Wednesday, January 5, 2011

Anne of Green Gables by L.M.Montgomery

SORRY ABOUT THE SPACING ISSUES AGAIN! UGH. I CAN'T GET MY SPACES BETWEEN PARAGRAPHS TO STAY ONCE I PUBLISH.

It has been YEARS since I've read this book. I knew I liked it, but it's hard for me to remember the book when I watched the PBS miniseries so many times as a kid. I was curious to see if it would still stand up in my mind. And it did. I love this book!

My older sister had all the Anne of Green Gables books, and I'm sure she's the first one to loan me a copy. I just can't remember when I read it last. We read this for book club, and I'm excited to go see the musical in a few weeks.
So, I think the book works because Anne is such a lovable character. From the beginning her life is so tragic, you want to feel sorry for her. She talks incessantly, so she should be annoying, but she's not. I love the way she charms everyone she meets. They all end up loving her.
Aunt Josephine says, "Anne has as many shades as the rainbow, and every shade is the prettiest while it lasts....she makes me love her and I like people who make me love them. It saves me so much trouble in making myself love them."
A few of my favorite things Anne says in this book:
"Why must people kneel down to pray? If I really wanted to pray I'll tell you what I'd do. I'd go out into a great big field all alone or into the deep, deep woods, and I'd look up into the sky--up--up--up--into that lovely blue sky that looks as if there was no end to its blueness. And then I'd just feel a prayer."
I love all her talk about kindred spirits. I feel the same way, there are those people you meet and you know just know you are going to be good friends. Isn't discovering a new friend the best feeling?
"Miss Barry was a kindred spirit, after all. You wouldn't think so to look at her, but she is.....Kindred spirits are not so scarce as I used to think. It's splendid to find out there are so many of them in the world."
"Oh, I was so nervous, Diana. When Mr. Allan called out my name I really cannot tell how I ever got up on that platform. I felt as if a million eyes were looking at me and through me, and for one dreadful moment I was sure I couldn't begin at all. Then I thought of my lovely puffed sleeves and took courage. I knew that I must live up to those sleeves, Diana. So I started in."
This is one of my favorite passages, I actually laughed out loud.
L.M. Montgomery has a great style of write super descriptive passages without being obnoxious. My 6th grader is working on descriptive writing at school, and with all the adjectives and metaphors he's trying to squeeze in, its often painful to read. But, I appreciate what his teacher is encouraging, and I think Lucy Maud is an amazing example.

It was a pretty road, running along between snug farmsteads, with now and again a bit of balsamy fir wood to drive through or a hollow where wild plums hung out their filmy bloom. The air was sweet with the breath of many apple orchards and the meadows sloped away in the distance to horizon mists of pearl and purple. Really good, right?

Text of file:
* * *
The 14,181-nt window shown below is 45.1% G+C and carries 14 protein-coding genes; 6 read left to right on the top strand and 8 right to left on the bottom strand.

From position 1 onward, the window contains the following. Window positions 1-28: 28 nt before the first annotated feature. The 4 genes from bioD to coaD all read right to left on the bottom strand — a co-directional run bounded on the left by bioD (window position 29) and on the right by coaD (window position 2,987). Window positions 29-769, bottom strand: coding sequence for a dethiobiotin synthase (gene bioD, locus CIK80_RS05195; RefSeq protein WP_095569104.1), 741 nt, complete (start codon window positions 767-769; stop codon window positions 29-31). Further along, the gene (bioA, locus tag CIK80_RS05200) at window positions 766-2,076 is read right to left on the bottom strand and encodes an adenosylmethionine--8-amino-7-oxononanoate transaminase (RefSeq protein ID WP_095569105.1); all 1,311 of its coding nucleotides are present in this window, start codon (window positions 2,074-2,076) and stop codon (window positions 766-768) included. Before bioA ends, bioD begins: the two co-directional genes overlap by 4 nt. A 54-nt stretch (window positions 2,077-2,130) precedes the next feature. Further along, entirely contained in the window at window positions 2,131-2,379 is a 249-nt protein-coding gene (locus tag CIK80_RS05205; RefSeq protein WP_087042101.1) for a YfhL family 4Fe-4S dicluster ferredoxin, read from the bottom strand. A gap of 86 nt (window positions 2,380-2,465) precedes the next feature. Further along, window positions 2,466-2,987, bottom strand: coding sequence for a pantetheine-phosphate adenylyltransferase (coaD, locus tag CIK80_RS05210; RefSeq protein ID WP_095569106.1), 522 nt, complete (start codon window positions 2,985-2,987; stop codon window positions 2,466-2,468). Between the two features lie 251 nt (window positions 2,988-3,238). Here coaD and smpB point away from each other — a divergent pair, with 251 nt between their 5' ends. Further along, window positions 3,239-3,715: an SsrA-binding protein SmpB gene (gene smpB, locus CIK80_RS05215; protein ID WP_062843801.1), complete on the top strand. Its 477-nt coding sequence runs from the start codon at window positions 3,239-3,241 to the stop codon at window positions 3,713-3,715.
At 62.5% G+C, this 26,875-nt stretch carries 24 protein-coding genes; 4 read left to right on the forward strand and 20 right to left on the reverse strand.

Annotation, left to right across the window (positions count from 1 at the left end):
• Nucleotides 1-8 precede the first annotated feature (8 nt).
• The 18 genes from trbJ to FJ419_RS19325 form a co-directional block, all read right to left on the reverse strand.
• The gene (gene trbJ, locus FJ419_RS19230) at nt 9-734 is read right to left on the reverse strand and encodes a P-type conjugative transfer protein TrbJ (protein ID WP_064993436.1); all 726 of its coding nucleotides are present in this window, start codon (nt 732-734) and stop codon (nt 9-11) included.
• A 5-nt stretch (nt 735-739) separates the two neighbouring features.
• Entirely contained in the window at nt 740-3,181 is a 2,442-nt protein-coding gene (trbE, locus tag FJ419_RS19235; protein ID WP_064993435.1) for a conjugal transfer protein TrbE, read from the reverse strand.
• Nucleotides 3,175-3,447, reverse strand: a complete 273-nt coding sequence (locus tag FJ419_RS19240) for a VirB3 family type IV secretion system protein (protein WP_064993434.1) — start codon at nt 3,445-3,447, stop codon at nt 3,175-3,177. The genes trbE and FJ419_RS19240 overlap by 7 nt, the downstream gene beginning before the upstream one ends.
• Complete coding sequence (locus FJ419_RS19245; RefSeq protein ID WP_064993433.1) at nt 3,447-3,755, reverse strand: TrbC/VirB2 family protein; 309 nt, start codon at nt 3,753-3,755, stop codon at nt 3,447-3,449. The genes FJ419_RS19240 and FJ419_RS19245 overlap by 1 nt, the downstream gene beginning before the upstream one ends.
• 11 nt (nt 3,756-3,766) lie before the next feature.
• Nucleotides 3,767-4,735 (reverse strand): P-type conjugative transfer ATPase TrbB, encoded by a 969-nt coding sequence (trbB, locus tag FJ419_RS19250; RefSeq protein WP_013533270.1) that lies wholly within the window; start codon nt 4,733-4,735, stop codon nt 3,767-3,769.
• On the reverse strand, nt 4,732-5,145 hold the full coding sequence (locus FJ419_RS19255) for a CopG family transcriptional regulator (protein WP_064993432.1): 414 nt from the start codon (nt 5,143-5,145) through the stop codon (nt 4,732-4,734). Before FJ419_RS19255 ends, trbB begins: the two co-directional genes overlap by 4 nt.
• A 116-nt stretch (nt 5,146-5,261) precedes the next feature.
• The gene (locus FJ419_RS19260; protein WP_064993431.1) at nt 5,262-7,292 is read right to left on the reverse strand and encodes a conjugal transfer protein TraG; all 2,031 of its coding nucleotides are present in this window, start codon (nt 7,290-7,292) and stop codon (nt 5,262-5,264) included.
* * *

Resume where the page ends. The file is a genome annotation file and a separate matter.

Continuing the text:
When I read this as a kid I had no concept of tragic loss or sorrow. So I'm sure these next few passages didn't mean much. This time they made me cry because they are so perfectly expressed.
"It was the last night before sorrow touched her life; and no life is ever quite the same again when once that cold, sanctifying touch has been laid upon it."
"It seems like disloyalty to Matthew, somehow, to find pleasure in these things now that he has gone...Today Diana said something funny and I found myself laughing. I thought when it happened I could never laugh again. And it somehow seems as if I oughtn't to."
"We resent the thought that anything can please us when someone we love is no longer here to share the pleasure with us, and we almost feel as if we were unfaithful to our sorrow when we find our interest in life returning to us."
"When I left...my future seemed to stretch out before me like a straight road. I thought I could see along it for many a milestone. Now there is a bend in it. I don't know what lies around the bend, but I'm going to believe that the best does...I wonder how the road beyond it goes--what there is of green glory and soft, checkered light and shadows--what new landscapes--what new beauties--what curves and hills and valleys further on."
If it's been awhile since you've read Anne, maybe these quotes will put you in the mood to pick it up again. I'm so glad I did!

5 comments:

Just Julie said...

We read this for book club a couple of years ago and I LOVED reading it again. I used to always wish my middle name had the "e" at the end of Ann and would often write it that way. Definitely a must read for everyone :).

Sharlene, Mom, Grammy said...

Oh,my, excellent report, Kammy. Yes, indeed, your quotes got me in the mood to revisit Anne of Green Gables. Such good, good quotes. I like Aunt Josephine's. And I love the long quote on tragic loss or sorrow.

Love your blog; always gives me good ideas for reading, and if I don't ever get around to reading something, well, I've enjoyed your book review, anyway! :)

The GruCru said...

I read them for the first time not too long ago and they're great.

Betsy said...

I love Anne. When I met two of my best friends from high school for the very first time (they were dramatic twin sisters), they insisted we were "kindred!" I hadn't read Anne then (which appalled them), but I did soon after and had to agree -- we were kindred! :)

My girls and I laughed and laughed at that darling Anne Shirley when I read this book out-loud to them a few years ago. Thanks for that great review -- I think I need to revisit her!!

Have you read AM Montgomery's The Blue Castle? I love that one, too. It's short and wonderful.

Kammy T said...

I haven't read The Blue Castle. I'm putting it on my list!